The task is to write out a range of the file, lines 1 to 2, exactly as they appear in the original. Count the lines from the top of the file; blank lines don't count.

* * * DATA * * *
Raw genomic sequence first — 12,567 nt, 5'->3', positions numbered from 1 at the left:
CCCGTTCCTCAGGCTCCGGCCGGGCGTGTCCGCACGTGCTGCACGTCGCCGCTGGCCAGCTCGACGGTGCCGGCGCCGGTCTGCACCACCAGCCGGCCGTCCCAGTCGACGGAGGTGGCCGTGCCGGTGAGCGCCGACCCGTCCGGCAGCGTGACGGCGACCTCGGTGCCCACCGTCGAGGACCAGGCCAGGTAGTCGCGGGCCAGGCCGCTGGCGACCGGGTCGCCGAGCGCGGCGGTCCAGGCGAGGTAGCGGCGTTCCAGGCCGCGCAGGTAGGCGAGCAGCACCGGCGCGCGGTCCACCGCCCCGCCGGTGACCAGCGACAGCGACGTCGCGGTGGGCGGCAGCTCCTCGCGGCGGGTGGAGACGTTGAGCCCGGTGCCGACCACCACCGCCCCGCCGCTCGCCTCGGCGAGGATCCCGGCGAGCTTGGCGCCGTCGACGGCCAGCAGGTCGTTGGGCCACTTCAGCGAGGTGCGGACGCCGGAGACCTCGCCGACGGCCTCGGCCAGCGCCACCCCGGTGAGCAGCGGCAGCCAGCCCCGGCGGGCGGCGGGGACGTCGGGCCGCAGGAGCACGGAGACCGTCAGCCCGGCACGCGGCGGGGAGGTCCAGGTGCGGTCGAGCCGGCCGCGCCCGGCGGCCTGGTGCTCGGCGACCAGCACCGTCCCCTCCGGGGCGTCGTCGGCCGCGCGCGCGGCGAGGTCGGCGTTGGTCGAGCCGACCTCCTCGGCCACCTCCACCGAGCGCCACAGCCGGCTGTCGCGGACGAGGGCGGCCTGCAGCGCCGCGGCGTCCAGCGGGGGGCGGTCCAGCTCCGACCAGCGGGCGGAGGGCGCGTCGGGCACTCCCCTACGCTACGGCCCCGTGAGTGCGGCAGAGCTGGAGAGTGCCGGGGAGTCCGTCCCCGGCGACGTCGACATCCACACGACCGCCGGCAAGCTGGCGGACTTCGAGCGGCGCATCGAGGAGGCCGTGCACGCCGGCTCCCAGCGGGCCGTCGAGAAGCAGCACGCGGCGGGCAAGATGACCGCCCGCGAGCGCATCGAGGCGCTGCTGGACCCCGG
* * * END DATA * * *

Raw genomic sequence first — 12,567 nt, 5'->3', positions numbered from 1 at the left:
CCCGTTCCTCAGGCTCCGGCCGGGCGTGTCCGCACGTGCTGCACGTCGCCGCTGGCCAGCTCGACGGTGCCGGCGCCGGTCTGCACCACCAGCCGGCCGTCCCAGTCGACGGAGGTGGCCGTGCCGGTGAGCGCCGACCCGTCCGGCAGCGTGACGGCGACCTCGGTGCCCACCGTCGAGGACCAGGCCAGGTAGTCGCGGGCCAGGCCGCTGGCGACCGGGTCGCCGAGCGCGGCGGTCCAGGCGAGGTAGCGGCGTTCCAGGCCGCGCAGGTAGGCGAGCAGCACCGGCGCGCGGTCCACCGCCCCGCCGGTGACCAGCGACAGCGACGTCGCGGTGGGCGGCAGCTCCTCGCGGCGGGTGGAGACGTTGAGCCCGGTGCCGACCACCACCGCCCCGCCGCTCGCCTCGGCGAGGATCCCGGCGAGCTTGGCGCCGTCGACGGCCAGCAGGTCGTTGGGCCACTTCAGCGAGGTGCGGACGCCGGAGACCTCGCCGACGGCCTCGGCCAGCGCCACCCCGGTGAGCAGCGGCAGCCAGCCCCGGCGGGCGGCGGGGACGTCGGGCCGCAGGAGCACGGAGACCGTCAGCCCGGCACGCGGCGGGGAGGTCCAGGTGCGGTCGAGCCGGCCGCGCCCGGCGGCCTGGTGCTCGGCGACCAGCACCGTCCCCTCCGGGGCGTCGTCGGCCGCGCGCGCGGCGAGGTCGGCGTTGGTCGAGCCGACCTCCTCGGCCACCTCCACCGAGCGCCACAGCCGGCTGTCGCGGACGAGGGCGGCCTGCAGCGCCGCGGCGTCCAGCGGGGGGCGGTCCAGCTCCGACCAGCGGGCGGAGGGCGCGTCGGGCACTCCCCTACGCTACGGCCCCGTGAGTGCGGCAGAGCTGGAGAGTGCCGGGGAGTCCGTCCCCGGCGACGTCGACATCCACACGACCGCCGGCAAGCTGGCGGACTTCGAGCGGCGCATCGAGGAGGCCGTGCACGCCGGCTCCCAGCGGGCCGTCGAGAAGCAGCACGCGGCGGGCAAGATGACCGCCCGCGAGCGCATCGAGGCGCTGCTGGACCCCGG